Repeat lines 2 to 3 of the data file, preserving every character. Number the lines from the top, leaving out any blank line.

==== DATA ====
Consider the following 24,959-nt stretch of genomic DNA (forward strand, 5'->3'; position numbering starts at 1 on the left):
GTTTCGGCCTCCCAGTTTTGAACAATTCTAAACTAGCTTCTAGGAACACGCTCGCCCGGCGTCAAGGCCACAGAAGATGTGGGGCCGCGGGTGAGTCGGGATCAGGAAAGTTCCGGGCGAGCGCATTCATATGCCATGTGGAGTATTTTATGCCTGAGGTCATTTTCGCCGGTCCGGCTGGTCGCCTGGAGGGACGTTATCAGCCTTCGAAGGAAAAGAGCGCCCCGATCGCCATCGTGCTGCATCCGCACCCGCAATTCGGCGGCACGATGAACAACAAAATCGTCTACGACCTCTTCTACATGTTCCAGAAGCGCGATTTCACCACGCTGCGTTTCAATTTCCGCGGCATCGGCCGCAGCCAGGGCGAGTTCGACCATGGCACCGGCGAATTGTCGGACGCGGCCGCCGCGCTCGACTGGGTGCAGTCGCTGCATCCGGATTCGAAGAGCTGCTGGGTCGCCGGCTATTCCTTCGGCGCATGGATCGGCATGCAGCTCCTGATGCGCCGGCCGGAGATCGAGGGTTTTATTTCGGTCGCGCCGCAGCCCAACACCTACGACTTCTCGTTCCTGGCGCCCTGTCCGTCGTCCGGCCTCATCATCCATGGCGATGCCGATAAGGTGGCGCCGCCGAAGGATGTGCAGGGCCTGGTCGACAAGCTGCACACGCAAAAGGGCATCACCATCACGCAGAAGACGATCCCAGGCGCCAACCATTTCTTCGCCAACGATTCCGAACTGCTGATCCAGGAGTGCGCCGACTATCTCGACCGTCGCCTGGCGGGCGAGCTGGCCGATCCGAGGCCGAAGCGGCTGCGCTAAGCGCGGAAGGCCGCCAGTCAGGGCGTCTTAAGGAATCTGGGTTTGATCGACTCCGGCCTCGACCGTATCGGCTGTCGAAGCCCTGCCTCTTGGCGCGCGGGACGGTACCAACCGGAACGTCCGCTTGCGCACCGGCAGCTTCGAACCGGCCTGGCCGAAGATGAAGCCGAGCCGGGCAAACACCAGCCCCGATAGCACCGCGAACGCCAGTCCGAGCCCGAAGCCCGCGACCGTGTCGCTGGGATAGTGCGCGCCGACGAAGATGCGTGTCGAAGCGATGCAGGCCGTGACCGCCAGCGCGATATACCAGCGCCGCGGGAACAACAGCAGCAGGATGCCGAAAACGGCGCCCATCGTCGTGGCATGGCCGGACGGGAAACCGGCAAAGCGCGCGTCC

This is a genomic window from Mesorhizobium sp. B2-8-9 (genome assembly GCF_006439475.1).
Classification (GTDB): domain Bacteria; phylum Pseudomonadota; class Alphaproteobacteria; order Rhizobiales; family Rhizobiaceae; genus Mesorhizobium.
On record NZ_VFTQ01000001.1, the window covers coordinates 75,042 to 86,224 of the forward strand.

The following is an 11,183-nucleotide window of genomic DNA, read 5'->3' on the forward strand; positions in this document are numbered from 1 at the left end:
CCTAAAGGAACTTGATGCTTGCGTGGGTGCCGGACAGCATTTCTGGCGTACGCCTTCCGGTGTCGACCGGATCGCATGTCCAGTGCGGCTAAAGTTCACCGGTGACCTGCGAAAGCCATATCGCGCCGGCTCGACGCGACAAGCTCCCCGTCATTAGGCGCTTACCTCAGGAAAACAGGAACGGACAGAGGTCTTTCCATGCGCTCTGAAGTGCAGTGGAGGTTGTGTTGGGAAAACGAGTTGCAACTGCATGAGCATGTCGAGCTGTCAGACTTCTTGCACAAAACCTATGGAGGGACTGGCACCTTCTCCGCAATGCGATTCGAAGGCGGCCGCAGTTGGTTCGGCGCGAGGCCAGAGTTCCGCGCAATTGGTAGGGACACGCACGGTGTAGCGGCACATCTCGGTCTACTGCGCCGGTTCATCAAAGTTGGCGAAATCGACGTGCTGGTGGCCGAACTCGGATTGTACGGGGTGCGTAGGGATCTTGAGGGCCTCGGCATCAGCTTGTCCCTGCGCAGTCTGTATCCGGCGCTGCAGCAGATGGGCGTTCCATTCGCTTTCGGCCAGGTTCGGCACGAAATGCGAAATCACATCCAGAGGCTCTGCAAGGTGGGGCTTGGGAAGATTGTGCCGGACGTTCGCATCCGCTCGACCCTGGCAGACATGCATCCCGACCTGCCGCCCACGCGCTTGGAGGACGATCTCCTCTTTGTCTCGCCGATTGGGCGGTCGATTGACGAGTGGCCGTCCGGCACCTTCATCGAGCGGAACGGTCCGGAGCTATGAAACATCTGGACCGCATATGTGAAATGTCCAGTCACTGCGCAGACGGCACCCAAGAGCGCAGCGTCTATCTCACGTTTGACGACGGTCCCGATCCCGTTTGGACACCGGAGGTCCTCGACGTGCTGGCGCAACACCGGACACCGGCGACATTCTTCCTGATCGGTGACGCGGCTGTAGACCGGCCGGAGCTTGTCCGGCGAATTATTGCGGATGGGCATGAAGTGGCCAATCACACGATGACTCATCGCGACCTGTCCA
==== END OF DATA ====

GTTTCGGCCTCCCAGTTTTGAACAATTCTAAACTAGCTTCTAGGAACACGCTCGCCCGGCGTCAAGGCCACAGAAGATGTGGGGCCGCGGGTGAGTCGGGATCAGGAAAGTTCCGGGCGAGCGCATTCATATGCCATGTGGAGTATTTTATGCCTGAGGTCATTTTCGCCGGTCCGGCTGGTCGCCTGGAGGGACGTTATCAGCCTTCGAAGGAAAAGAGCGCCCCGATCGCCATCGTGCTGCATCCGCACCCGCAATTCGGCGGCACGATGAACAACAAAATCGTCTACGACCTCTTCTACATGTTCCAGAAGCGCGATTTCACCACGCTGCGTTTCAATTTCCGCGGCATCGGCCGCAGCCAGGGCGAGTTCGACCATGGCACCGGCGAATTGTCGGACGCGGCCGCCGCGCTCGACTGGGTGCAGTCGCTGCATCCGGATTCGAAGAGCTGCTGGGTCGCCGGCTATTCCTTCGGCGCATGGATCGGCATGCAGCTCCTGATGCGCCGGCCGGAGATCGAGGGTTTTATTTCGGTCGCGCCGCAGCCCAACACCTACGACTTCTCGTTCCTGGCGCCCTGTCCGTCGTCCGGCCTCATCATCCATGGCGATGCCGATAAGGTGGCGCCGCCGAAGGATGTGCAGGGCCTGGTCGACAAGCTGCACACGCAAAAGGGCATCACCATCACGCAGAAGACGATCCCAGGCGCCAACCATTTCTTCGCCAACGATTCCGAACTGCTGATCCAGGAGTGCGCCGACTATCTCGACCGTCGCCTGGCGGGCGAGCTGGCCGATCCGAGGCCGAAGCGGCTGCGCTAAGCGCGGAAGGCCGCCAGTCAGGGCGTCTTAAGGAATCTGGGTTTGATCGACTCCGGCCTCGACCGTATCGGCTGTCGAAGCCCTGCCTCTTGGCGCGCGGGACGGTACCAACCGGAACGTCCGCTTGCGCACCGGCAGCTTCGAACCGGCCTGGCCGAAGATGAAGCCGAGCCGGGCAAACACCAGCCCCGATAGCACCGCGAACGCCAGTCCGAGCCCGAAGCCCGCGACCGTGTCGCTGGGATAGTGCGCGCCGACGAAGATGCGTGTCGAAGCGATGCAGGCCGTGACCGCCAGCGCGATATACCAGCGCCGCGGGAACAACAGCAGCAGGATGCCGAAAACGGCGCCCATCGTCGTGGCATGGCCGGACGGGAAACCGGCAAAGCGCGCGTCC

This is a genomic window from Mesorhizobium sp. B2-8-9 (genome assembly GCF_006439475.1).